Ilana Harkavy & The Just, Girl. Project.

As I stated in a past post, with my blog's 2 year anniversary coming up I want to start covering some more serious topics here. And with that being said, when I came across Ilana Harkavy on Instagram and began reading about her Just, Girl. Project I knew that this was a story I absolutely needed to talk about.


Photography by Keith Weidner

Normally, this is the part where I would dive in and begin telling you about Ilana and her project however, I'm going to let her tell you about it herself because she was kind enough to let me interview her!  So let's get to it.

The Just, Girl. Project.

Bree Fesh: Though I have read a bit about you andThe Just, Girl. Project, to start off this interview tell me a little about yourself! How long have you been a musician and what made you decide to start this project?

 Ilana Harkavy: Hi! My name is Ilana and I am an LA based musician. I have been singing and songwriting for my entire life! I had an exciting career in electronic dance music and was able to collaborate and tour with some amazing artists worldwide. I also worked on music that was featured on TV and in films. I had a blast! I feel so grateful for those opportunities! But to be honest, I never felt truly satisfied. I decided I wanted to get back to my first love, my roots—Pop music. So, I created my very first solo project, Just, Girl.

This body of work sheds light on the struggles I’ve faced as a young woman and the mottos I’ve adopted to overcome them. I’ve put my heart and soul into this project.

So… It is with glowing pride that I present to you The Just, Girl. Project.

 The Just, Girl. Project is a fiery art movement that empowers girls to embrace their passions, be blatantly honest, and to take ownership of their individual struggles. Through the power of music, this project relates to and empowers girls to be the utmost honest version of themselves, take responsibility for who they are, and go after what they are most passionate about.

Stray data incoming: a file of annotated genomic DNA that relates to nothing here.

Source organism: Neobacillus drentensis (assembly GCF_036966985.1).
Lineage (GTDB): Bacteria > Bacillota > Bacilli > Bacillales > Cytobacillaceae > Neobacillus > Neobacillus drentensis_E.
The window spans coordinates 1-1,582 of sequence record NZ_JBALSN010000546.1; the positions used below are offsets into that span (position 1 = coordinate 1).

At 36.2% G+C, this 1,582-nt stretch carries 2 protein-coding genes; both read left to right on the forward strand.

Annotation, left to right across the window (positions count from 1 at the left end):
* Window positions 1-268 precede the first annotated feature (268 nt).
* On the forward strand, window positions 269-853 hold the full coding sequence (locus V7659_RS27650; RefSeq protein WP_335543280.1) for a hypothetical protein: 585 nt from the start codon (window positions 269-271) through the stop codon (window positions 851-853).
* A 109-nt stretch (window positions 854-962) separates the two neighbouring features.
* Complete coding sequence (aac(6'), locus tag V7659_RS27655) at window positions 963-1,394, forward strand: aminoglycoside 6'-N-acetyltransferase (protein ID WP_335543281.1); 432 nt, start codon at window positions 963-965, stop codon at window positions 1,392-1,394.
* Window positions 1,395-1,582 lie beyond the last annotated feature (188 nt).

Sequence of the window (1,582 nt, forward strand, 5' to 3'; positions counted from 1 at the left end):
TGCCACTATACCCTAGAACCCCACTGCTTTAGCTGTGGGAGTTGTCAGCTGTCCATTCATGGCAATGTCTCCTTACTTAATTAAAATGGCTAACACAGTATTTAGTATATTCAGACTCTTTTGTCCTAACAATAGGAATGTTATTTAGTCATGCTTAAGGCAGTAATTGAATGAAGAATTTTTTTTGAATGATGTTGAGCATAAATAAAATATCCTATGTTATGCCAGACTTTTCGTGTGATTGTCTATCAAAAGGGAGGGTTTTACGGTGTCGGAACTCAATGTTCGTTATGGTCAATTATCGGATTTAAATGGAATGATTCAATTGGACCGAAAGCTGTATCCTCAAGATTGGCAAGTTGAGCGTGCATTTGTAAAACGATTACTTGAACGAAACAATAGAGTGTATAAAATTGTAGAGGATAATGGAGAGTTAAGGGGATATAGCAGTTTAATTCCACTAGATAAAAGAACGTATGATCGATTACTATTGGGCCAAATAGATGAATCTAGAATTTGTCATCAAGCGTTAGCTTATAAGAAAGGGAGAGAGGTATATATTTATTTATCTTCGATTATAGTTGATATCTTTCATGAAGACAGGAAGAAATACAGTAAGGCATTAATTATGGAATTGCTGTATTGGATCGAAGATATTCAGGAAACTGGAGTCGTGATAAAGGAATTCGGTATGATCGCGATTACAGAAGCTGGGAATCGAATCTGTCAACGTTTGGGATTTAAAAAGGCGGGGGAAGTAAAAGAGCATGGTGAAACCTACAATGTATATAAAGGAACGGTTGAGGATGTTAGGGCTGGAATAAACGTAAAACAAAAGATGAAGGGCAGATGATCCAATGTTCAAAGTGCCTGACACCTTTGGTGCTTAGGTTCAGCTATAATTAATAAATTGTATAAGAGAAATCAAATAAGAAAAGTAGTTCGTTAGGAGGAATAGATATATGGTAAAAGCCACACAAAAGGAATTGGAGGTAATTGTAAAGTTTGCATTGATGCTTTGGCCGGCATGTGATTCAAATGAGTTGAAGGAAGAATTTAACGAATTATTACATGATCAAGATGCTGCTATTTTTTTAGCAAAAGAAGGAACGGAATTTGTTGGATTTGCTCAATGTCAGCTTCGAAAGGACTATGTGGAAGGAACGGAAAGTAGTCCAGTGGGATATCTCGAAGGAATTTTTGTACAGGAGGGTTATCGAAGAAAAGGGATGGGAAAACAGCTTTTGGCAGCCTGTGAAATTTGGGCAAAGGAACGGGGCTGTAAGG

I wanted to provide something functional and relatable that would spread positivity, inspiration, and happiness, and inspire my fellow girls to do the same with their own art. 


Photography by Keith Weidner

BF: I really like your positivity and thoughts (well I’d have to say truths) about people being able to create their own happiness. Have you always had this outlook? If not what was your turning point, and what issome advice you could give to young women who are trying to bring more positivity into their lives?

IH: I spent a large portion of my life blaming other people and “society/the media” for my depression, but I’ve come to realize that my happiness is dependent on my attitude and the way I decide to perceive myself.  Once I realized that I held that kind of power, I was able to train myself to get out of that cycle.  I still struggle--I have days where I feel so low that everyone can feel it, but I bounce back much quicker now, so that’s progress!

The truth is that if you decide to own how incredible, amazing, and unique you are, you’ll live a much happier life. You have the ability to shift your attitude, even when you feel miserable.  It’s important to talk about the things that make you uncomfortable, whether it’s with loved ones, a professional, or even yourself (I talk to myself all the time!). Once you open up and express yourself, you’ll start to work through the kinks, and you’ll see color again. I know that being okay with yourself and loving who you are is a CONSTANT cycle, but you can never truly be okay with yourself if you don’t allow yourself to be. 

BF: While reading about The Just, Girl. Project, I noticed you stated a big influence that prompted you to do this body of work was due to the promotion of eating disorders and lack of self-love on social media. Have these issues ever hit close to home for you, and if so, how? 

IH: As a teenager, I struggled with eating disorders, negative self-talk, bullying from my peers, and mental health diagnosis after diagnosis from doctors and teachers. Everyone had an opinion, and those opinions stuck with me and became my identity. But as I’ve grown, I’ve learned that the opinions of others, while important to me, cannot affect the way I feel about myself if I decide not to let them. I turn to music to express my frustrations. I create my art as an expression of my soul–my wants, my needs…my heart.

I still struggle with my body...  We have a love hate relationship. I’m not here to tell people that eating disorders can go away like that if you just love yourself, but it definitely helps. I’m a work in progress and I think that’s something that isn’t addressed enough.  It’s great to say “I love myself” but what about “I want to love myself”… to me that’s something I can relate to and it’s something I’ll stand by.